For example, the age of a dependent child of parents applying to a Provincial Nominee Program will be ‘locked in’ on their application on the exact date of the initial contact made with the province.
Canadian Government Tightens Rules, Raises Fees For Hiring Foreign Workers
After weeks of screaming headlines about alleged abuse of foreign workers, and debate within and outside of parliament regarding the TFW program, the Conservative government has announced substantial changes to the guidelines for hiring temporary foreign workers.
Calling the changes to the TFW program “bold, broad, ambitious and balanced”, Employment Minister Jason Kenney announced that, in light of the new TFW law, he was lifting the current freeze on the hiring of foreign workers by the food service sector.
However, along with the lifting of the hiring ban, came several measures that will further restrict Canadian employers’ ability to hire temporary foreign workers.
The most significant changes to the TFW program include:
- Barring employers from hiring foreign workers in regions with high unemployment
- Placing a cap on the number of foreign workers an employer can hire under the TFW program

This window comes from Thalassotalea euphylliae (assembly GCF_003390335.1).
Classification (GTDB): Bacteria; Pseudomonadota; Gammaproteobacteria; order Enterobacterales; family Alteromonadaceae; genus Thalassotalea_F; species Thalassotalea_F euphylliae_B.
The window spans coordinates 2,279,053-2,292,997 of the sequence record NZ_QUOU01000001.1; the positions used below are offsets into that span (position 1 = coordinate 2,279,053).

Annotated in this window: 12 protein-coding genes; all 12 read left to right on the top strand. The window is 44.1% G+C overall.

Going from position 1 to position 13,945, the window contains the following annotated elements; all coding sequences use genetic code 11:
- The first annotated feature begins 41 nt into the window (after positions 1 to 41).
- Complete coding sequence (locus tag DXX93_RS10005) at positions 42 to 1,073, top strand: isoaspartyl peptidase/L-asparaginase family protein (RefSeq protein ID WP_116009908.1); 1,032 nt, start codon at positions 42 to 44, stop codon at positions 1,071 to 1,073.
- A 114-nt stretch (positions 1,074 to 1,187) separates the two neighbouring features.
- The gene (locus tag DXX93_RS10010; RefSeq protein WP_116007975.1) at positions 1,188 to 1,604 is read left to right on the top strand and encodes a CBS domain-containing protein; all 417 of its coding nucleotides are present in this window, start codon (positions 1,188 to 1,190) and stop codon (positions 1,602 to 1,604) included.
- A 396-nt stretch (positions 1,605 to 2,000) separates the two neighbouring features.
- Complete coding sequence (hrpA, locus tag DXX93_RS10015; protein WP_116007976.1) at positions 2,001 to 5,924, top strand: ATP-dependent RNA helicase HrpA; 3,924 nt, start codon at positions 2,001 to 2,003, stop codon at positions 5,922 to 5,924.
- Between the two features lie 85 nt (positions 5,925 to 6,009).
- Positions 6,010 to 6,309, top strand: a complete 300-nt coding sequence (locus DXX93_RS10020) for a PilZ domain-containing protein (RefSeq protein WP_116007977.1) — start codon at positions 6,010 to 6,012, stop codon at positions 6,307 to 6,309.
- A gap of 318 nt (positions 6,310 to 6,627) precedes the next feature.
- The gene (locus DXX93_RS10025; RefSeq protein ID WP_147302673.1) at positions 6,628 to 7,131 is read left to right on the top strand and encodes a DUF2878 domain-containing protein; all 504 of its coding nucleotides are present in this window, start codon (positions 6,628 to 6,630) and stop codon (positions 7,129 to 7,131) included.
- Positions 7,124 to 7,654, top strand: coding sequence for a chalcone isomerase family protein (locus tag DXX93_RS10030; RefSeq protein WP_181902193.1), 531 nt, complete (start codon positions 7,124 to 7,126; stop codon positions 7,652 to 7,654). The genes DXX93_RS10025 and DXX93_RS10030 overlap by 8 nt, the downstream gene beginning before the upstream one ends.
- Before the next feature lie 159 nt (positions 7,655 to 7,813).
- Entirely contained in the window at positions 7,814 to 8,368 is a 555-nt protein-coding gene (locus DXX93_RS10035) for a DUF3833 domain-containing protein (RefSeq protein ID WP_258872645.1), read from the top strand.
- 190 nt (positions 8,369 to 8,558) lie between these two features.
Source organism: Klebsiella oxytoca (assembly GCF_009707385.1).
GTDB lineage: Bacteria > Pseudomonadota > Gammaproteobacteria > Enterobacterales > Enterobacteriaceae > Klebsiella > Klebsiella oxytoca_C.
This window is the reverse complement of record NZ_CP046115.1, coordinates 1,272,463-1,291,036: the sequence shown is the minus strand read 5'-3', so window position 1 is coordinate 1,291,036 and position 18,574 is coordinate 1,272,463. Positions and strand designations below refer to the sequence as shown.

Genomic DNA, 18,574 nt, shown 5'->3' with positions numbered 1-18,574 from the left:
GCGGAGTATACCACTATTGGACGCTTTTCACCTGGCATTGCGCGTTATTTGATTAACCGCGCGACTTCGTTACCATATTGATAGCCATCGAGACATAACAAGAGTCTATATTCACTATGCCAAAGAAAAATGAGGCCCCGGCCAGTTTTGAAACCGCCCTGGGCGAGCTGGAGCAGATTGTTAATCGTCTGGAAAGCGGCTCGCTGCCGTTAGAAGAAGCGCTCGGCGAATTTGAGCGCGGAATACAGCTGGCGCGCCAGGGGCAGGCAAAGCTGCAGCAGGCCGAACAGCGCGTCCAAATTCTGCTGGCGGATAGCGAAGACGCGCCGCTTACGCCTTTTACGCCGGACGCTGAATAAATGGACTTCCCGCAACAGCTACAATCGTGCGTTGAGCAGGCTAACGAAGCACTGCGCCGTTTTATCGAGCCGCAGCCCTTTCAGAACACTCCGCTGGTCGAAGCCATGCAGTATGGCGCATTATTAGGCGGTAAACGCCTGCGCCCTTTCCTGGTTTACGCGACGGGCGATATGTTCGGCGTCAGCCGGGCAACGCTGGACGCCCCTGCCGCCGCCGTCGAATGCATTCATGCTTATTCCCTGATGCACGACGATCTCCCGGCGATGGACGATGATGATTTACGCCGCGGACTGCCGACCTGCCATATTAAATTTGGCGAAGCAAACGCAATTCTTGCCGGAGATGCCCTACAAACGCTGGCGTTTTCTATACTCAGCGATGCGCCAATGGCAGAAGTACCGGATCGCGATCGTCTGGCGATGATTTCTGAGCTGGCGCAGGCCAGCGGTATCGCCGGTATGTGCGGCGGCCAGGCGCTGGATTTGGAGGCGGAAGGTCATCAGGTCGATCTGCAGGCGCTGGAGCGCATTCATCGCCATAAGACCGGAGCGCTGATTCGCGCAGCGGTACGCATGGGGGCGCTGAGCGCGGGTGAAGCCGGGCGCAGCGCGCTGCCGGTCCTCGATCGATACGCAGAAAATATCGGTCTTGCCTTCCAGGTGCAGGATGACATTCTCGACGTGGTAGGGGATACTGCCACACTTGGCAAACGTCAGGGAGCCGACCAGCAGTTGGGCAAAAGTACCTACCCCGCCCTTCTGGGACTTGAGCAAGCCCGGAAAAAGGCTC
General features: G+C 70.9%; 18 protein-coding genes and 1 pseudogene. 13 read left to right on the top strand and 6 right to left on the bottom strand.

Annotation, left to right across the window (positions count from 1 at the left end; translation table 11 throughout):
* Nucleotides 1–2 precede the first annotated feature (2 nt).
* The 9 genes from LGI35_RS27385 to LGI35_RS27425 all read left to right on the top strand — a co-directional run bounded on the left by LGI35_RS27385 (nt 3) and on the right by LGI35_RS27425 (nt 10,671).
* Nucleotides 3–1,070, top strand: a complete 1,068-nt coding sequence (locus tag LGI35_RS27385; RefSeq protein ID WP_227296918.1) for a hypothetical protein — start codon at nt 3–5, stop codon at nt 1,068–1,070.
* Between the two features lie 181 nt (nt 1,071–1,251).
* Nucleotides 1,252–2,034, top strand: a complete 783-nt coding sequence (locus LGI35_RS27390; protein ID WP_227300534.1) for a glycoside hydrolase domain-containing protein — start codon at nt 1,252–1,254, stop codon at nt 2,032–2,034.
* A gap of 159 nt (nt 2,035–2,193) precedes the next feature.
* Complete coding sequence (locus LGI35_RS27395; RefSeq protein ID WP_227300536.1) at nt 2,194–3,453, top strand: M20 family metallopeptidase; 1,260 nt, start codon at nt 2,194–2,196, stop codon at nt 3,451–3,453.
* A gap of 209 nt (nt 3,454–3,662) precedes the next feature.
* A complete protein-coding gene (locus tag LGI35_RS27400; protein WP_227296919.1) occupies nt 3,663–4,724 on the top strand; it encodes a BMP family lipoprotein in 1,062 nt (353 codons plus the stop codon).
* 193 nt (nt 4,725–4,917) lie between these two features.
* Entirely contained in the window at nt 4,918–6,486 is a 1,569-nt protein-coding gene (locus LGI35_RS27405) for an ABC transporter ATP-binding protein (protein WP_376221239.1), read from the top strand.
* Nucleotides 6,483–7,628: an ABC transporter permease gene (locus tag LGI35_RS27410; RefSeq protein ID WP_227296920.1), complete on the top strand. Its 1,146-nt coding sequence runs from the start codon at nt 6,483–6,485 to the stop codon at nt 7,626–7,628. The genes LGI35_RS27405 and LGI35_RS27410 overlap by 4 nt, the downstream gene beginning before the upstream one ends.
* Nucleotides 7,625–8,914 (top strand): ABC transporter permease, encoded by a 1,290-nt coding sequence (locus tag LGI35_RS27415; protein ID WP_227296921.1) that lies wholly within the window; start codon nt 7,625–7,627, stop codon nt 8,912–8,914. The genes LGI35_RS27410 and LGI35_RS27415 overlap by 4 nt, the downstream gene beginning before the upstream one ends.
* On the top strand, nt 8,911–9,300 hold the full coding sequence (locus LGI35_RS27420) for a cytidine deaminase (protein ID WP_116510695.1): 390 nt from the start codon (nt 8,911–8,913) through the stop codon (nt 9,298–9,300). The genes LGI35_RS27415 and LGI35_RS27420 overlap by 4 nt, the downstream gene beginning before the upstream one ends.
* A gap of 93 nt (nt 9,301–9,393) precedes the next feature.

- A more stringent screening process requiring employers prove they need to hire foreign workers over Canadians
- Increasing the number of unannounced workplace exams by federal officials to ensure compliance with TFW rules; and substantial increases in the fees levied for those found to be in breach of the TFW regulations
The structure of the TFW program is also changing, and will now be divided into two different programs. The first will retain the TFW program name, and will require employers prove their need to hire foreign workers; the second program, titled The International Mobility Program, will not have the same requirement of proof of the need to hire foreign workers.
Details of the reforms of the TFW program include:
- Restricting the hiring of foreign workers to areas with unemployment of 6 percent or more
- By 2016, a cap of 10 percent on the number of foreign workers hired at any given work site; the cap will be phased in, with an immediate 30 percent limit on foreign workers, and a 20 percent limit as of July 1, 2015
- Hiring of 20 additional federal workplace inspectors, with the goal of inspecting one in four workplaces with foreign workers each year
- Starting this fall, fines of up to $100,000 for employers found to be abusing the TFW program
- Posting the names of employers granted permission to hire foreign workers